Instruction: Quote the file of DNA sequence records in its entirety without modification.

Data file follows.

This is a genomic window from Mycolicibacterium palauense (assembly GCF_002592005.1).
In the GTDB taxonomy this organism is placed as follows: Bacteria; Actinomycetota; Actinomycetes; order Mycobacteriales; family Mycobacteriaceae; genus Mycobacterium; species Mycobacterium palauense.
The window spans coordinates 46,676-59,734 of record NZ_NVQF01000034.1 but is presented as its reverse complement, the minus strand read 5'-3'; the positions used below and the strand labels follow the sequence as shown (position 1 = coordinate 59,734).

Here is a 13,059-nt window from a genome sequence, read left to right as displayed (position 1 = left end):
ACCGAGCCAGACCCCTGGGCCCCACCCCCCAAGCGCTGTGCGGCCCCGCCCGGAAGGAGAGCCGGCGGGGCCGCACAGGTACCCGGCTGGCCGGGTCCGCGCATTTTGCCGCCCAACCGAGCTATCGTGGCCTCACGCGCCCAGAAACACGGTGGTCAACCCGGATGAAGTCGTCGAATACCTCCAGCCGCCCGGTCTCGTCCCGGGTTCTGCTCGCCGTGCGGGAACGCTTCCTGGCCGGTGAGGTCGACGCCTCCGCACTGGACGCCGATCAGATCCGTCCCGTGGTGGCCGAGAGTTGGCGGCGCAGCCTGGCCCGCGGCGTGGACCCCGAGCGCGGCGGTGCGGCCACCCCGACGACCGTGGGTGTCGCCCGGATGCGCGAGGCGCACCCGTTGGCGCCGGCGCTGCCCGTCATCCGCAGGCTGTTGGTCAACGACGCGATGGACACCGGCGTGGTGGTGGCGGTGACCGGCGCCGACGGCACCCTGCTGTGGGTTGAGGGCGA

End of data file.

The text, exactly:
This is a genomic window from Mycolicibacterium palauense (assembly GCF_002592005.1).
In the GTDB taxonomy this organism is placed as follows: Bacteria; Actinomycetota; Actinomycetes; order Mycobacteriales; family Mycobacteriaceae; genus Mycobacterium; species Mycobacterium palauense.
The window spans coordinates 46,676-59,734 of record NZ_NVQF01000034.1 but is presented as its reverse complement, the minus strand read 5'-3'; the positions used below and the strand labels follow the sequence as shown (position 1 = coordinate 59,734).

Here is a 13,059-nt window from a genome sequence, read left to right as displayed (position 1 = left end):
ACCGAGCCAGACCCCTGGGCCCCACCCCCCAAGCGCTGTGCGGCCCCGCCCGGAAGGAGAGCCGGCGGGGCCGCACAGGTACCCGGCTGGCCGGGTCCGCGCATTTTGCCGCCCAACCGAGCTATCGTGGCCTCACGCGCCCAGAAACACGGTGGTCAACCCGGATGAAGTCGTCGAATACCTCCAGCCGCCCGGTCTCGTCCCGGGTTCTGCTCGCCGTGCGGGAACGCTTCCTGGCCGGTGAGGTCGACGCCTCCGCACTGGACGCCGATCAGATCCGTCCCGTGGTGGCCGAGAGTTGGCGGCGCAGCCTGGCCCGCGGCGTGGACCCCGAGCGCGGCGGTGCGGCCACCCCGACGACCGTGGGTGTCGCCCGGATGCGCGAGGCGCACCCGTTGGCGCCGGCGCTGCCCGTCATCCGCAGGCTGTTGGTCAACGACGCGATGGACACCGGCGTGGTGGTGGCGGTGACCGGCGCCGACGGCACCCTGCTGTGGGTTGAGGGCGA